I completed the trek in mid-November which is before the peak season period from December to February. Despite this the routes were pretty busy with walkers - the trails must be overly busy during the peak months.

I walked the first day with Sergio (a Brazilian guy I met three days before on a bus to Calafate), but on the morning of Day 2 he had to head back to Puerto Natales so I made the rest of the trek alone.

Day 1: The Torres
 
The morning was occupied by getting into the park, so only a part day of walking. I walked up Valle Ascencio to set up camp in Campamento Torres. After that, a climb up to the mirador (viewing point) at Base de las Torres gave a wonderful view across a lagoon to the towering granite spires of Torre Central and Torre Norte.


The W Circuit Day 1: View from the Base de Torres


Day 2: Valle del Frances
 
This was the first of two long days. I returned down Valle Ascencio, then past Lago Nordenenskjold to the bottom of Valle del Frances. Most people then stop and camp at Campamento Italiano, but I continued and climbed up to the top of the valley as this would help to save a day - plus I could camp in the circular vista at the top of the valley at Campamento Britanico. This meant that the day ended at gone 9pm but I was able to enjoy an evening view of the 270 degree panorama from above the mirador at the top of Valle de Frances which was spectacular.



The W Circuit Day 2: Part of the Vista at the Top of Valle del Frances



The W Circuit Day 2: Tim Enjoying the Vista at the Top of Valle del Frances


Day 3: Glaciar Grey
 
The second of two long days. I returned down Valle del Frances, past Lago Skottsberg then climbed up the valley alongside Lago Grey - a sometimes frustrating day in the heat as every climb was matched with a descent, slowing progress somewhat. The closer I got to Glaciar Grey, the more icebergs were visible on Lago Grey. The whites of the icebergs were stratified by lines of electric blue. The person who named Glaciar Grey must have had bad luck with the light on the day they saw it, because I was lucky enough to enjoy its rich blue hues throughout my time there. After reaching Campamento los Guardas (which is in a fantastic location above the glacier), I set up camp then carried stove and dinner gear across to the rocks above the glacier to have a cup of tea and a hot dinner in a location with a wonderful view!



The W Circuit Day 3: The Rich Blue Glaciar Grey Meets Lago Grey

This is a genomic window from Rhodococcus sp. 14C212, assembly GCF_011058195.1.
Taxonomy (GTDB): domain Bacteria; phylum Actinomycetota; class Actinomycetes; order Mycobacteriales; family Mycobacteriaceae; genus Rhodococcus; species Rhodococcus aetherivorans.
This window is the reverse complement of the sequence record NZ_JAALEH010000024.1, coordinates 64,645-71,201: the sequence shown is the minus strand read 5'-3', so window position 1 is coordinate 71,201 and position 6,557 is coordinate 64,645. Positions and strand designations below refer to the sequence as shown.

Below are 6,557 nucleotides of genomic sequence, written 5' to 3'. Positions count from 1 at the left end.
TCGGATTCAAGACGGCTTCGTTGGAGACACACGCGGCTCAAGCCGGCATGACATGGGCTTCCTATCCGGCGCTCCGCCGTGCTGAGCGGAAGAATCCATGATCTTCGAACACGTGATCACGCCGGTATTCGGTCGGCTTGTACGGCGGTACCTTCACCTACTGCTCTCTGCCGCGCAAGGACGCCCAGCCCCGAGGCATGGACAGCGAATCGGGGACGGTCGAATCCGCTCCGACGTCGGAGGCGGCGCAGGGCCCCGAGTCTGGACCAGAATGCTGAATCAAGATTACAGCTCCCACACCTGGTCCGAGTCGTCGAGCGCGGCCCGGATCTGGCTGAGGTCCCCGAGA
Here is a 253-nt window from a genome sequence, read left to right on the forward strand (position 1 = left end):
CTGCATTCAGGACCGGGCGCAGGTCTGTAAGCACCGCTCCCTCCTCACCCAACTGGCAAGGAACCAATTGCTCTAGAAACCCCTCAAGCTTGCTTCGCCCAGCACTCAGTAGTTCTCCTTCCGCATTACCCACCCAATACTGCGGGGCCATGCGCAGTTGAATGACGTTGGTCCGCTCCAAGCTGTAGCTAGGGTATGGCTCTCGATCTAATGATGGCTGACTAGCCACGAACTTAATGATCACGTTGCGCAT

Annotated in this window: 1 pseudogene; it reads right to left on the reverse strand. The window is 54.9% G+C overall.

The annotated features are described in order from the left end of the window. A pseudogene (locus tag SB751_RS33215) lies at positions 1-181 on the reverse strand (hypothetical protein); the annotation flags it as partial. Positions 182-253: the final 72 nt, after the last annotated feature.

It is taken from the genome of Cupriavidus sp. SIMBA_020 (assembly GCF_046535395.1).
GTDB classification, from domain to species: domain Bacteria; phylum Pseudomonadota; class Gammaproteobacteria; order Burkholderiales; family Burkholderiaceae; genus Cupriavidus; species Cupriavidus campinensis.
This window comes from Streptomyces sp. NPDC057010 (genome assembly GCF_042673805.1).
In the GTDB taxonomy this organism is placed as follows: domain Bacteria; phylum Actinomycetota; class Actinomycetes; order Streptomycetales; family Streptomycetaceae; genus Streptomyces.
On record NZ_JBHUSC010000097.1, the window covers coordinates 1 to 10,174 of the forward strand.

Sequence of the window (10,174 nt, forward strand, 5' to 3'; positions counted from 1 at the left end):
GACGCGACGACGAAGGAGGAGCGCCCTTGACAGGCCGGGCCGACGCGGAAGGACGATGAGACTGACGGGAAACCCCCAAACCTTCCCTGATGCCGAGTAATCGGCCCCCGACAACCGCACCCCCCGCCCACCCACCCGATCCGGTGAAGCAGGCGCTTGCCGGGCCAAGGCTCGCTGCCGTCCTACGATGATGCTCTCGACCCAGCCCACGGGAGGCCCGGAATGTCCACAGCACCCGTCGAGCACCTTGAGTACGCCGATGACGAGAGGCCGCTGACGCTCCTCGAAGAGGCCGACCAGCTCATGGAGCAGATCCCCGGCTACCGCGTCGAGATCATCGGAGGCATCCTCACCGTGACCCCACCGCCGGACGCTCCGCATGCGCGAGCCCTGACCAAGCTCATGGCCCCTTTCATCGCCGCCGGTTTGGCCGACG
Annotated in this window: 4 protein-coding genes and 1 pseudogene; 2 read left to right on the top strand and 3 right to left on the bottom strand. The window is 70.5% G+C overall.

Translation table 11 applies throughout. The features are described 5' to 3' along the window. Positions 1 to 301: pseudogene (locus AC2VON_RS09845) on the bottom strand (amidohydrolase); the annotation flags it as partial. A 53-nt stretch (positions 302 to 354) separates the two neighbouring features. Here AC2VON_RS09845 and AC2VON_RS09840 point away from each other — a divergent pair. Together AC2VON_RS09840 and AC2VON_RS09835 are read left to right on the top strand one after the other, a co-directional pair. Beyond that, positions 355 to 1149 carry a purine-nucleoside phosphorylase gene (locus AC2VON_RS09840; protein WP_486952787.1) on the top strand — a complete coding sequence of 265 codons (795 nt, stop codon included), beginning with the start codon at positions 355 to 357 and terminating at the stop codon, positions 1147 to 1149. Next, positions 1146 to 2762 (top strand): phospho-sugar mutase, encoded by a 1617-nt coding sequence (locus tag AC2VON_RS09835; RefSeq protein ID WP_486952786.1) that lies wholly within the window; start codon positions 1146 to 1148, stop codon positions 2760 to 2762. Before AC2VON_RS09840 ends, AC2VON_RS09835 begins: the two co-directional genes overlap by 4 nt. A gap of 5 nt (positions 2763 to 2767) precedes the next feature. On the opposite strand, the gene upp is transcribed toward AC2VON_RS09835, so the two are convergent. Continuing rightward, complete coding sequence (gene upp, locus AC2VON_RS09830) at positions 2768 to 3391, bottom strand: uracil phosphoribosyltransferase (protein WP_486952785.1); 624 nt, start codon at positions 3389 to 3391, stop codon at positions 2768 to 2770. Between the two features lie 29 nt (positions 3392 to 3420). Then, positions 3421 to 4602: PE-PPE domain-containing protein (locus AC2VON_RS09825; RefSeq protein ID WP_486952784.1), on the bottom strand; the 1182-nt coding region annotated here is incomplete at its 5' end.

The W Circuit Day 3: A Great Spot for a Cup of Tea & a Hot Dinner!



The W Circuit Day 3: A More Civilised Version of "Brit-Abroad" - An Englishman and His Cup of Tea in a Great Location!


Day 4: The Return Leg
 
I returned back down the route alongside Glaciar Grey down to the shores of Lago Pehoe where I waited for a catamaran that took me across the lake to connect with a bus back to Puerto Natales.

2011, 11th - 12th November: El Calafate, Argentina - Glaciar Perito Mereno


2011, 11th - 12th November
El Calafate, Argentina

12th November: Glaciar Perito Mereno

For a full complement of photos, follow this link to the set my Flickr account:

http://www.flickr.com/photos/67212524@N04/sets/72157628101192847/

The rather famous Perito Mereno glacier is located near the town of El Calafate in Argentina - or I should say the town is located near to the glacier as (it seemed to me) the town is nothing but a tourist spot, so was not keen on the town itself.

While a visit to the glacier is undoubtedly a very touristy thing to do, the whole set-up is pretty well done and it was still enjoyable. I took a boat trip that brings you right up close and seeing all the blue hues of the glacier from water level with the sky above was great. Later exploring the many boardwalks that they have built on the hill right next to the glacier gave commanding views of it´s vast height (reportedly 60 m (197 ft)) and innumerable jagged folds and fissures as well as the path of the glacier down from the Southern Patagonian Ice Field in the far distance. As the glacier reaches the end of its progression down the valley, large chunks of ice break off regularly - in fact, while I viewed it from a boardwalk a small piece (about the size of a large car) fell into the water below.



The Commanding Glacier as Viewed from the Boat on Lake Argentino